Success was indicated by proportionally more rapid growth in later developers, signaled by a decisive spurt in industrial expansion. Those specific cases, in turn, bolstered his advocacy of a comparative, all-encompassing European structure. I summarize it here in four hypotheses: 1 Relative backwardness creates a tension between the promise of economic development, as achieved elsewhere, and the continuity of stagnation.
Such a tension takes political form and motivates institutional innovation, whose product becomes appropriate substitution for the absent preconditions for growth. Also, the more coercive and comprehensive were the measures required to reduce domestic consumption and allow national saving. Such unbalanced growth was frequently made feasible through state participation.
The considerable appeal of the Gerschenkron model derives not only from its logical and consistent ordering of the nineteenth- and early-twentieth-century European experience. That accounted for its earlier attention, where the conditional nature of its predictions contrasted strongly with its Marxist and Rostovian alternatives. What has given it greater recent notice has been its broad scale generalization to the experience of the many late late-comers of the present Third World.
His formulation dominates the stages of growth approach because of its emphasis upon differential development in response to different initial conditions. For others, his approach has often proved a useful starting point for the historical discussion of other parts of the world, such as Henry Rosovsky did with Japan, and others, elsewhere. Always, application of the backwardness approach requires close attention to detail, as well as a quantitative emphasis.
History, even of Europe alone, does not in every detail bear easily the weight of such a grand design. In other parts of the world, and in a later time period, larger amendments are frequently required, and sometimes forgotten by current advocates.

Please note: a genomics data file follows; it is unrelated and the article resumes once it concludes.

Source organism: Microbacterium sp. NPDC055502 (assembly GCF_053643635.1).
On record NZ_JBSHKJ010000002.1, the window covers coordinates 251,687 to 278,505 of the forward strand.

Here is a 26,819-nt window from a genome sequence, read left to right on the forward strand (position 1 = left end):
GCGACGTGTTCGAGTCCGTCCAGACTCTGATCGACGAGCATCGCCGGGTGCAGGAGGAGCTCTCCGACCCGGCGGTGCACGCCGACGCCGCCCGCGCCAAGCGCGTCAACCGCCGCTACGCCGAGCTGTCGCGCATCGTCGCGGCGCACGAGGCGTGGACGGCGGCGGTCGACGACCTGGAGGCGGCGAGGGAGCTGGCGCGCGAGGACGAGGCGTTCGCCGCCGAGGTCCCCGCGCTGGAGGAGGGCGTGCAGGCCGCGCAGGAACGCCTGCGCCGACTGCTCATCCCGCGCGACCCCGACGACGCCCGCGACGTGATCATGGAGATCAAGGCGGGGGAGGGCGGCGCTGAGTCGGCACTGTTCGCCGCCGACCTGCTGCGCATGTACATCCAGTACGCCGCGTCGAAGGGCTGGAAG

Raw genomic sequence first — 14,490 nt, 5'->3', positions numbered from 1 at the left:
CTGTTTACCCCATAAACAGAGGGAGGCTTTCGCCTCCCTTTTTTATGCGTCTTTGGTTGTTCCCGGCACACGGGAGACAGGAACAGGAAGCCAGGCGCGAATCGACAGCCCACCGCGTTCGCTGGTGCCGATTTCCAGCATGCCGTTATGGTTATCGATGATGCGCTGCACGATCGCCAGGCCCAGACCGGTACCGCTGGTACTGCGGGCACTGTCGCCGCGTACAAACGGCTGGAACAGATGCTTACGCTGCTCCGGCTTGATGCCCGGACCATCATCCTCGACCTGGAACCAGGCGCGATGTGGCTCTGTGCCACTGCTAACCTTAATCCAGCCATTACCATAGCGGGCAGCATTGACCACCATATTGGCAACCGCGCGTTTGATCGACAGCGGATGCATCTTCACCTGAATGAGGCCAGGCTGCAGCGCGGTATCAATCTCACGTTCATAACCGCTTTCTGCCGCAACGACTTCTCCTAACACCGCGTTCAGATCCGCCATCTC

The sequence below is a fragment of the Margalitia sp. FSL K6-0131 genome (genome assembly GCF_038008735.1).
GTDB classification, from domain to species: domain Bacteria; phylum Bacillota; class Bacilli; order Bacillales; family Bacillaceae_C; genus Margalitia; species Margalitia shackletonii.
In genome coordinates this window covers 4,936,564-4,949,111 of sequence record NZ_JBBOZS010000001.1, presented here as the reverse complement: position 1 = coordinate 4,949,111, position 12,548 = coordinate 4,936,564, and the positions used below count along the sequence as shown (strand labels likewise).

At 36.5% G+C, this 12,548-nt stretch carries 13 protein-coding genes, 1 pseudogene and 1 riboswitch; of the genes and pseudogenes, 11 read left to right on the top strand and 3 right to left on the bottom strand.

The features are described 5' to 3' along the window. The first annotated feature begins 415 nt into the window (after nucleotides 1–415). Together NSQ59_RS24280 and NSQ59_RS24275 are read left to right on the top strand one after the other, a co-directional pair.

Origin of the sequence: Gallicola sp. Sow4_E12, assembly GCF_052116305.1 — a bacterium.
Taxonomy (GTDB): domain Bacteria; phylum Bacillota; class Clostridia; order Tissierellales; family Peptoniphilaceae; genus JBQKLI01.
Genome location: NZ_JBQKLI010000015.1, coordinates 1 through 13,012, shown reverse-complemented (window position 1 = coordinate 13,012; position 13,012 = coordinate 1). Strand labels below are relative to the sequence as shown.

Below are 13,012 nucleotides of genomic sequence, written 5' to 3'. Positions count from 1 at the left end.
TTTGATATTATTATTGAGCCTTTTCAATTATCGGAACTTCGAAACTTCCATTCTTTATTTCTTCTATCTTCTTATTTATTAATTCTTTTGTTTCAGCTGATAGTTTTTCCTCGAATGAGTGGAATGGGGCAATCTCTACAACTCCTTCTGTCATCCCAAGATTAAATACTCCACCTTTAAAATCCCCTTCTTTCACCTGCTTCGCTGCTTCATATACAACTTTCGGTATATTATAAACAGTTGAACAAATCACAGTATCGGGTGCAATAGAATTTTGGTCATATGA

Backwardness can too easily become an alternative, technologically rooted explanation that distracts attention from the state and the politics surrounding it, rather than focusing upon its opportunities and constraints. Ultimately, as well, there are the many developmental failures — rather than only the successes — that now loom larger and attract attention. While he did explicitly treat Austria as a failed case, it was not a central part of his theoretical structure. Moreover, important current issues like globalization, the central role of international trade, and education are less significant through much of the nineteenth century in Europe.
And more recently, with the rise of political economy as a field, his work is widely assigned as required reading. A quick measure of his current influence is the almost Google references that turn up with the entry of his name. First, in the s came the students who worked upon the Soviet Union.
His seminar then, and the availability of fellowship support, attracted several Harvard students, and even some from neighboring MIT, to work in the field.
Always, too, there were an impressive group of visitors to Cambridge who were invited to speak to the seminar, but never had permanence in its regular activities.
His recruitment techniques were subtle but effective. Economics , the course in economic history required of all graduate students, assigned a paper as well as a final examination. That provided a chance for him to assess each student early on through a brief visit to his office. Entry therein was a special occasion: filled as it was with books, journals, documents, maps, etc. Few who were recruited could desist, regardless of initial inclinations that were not directed to economic history.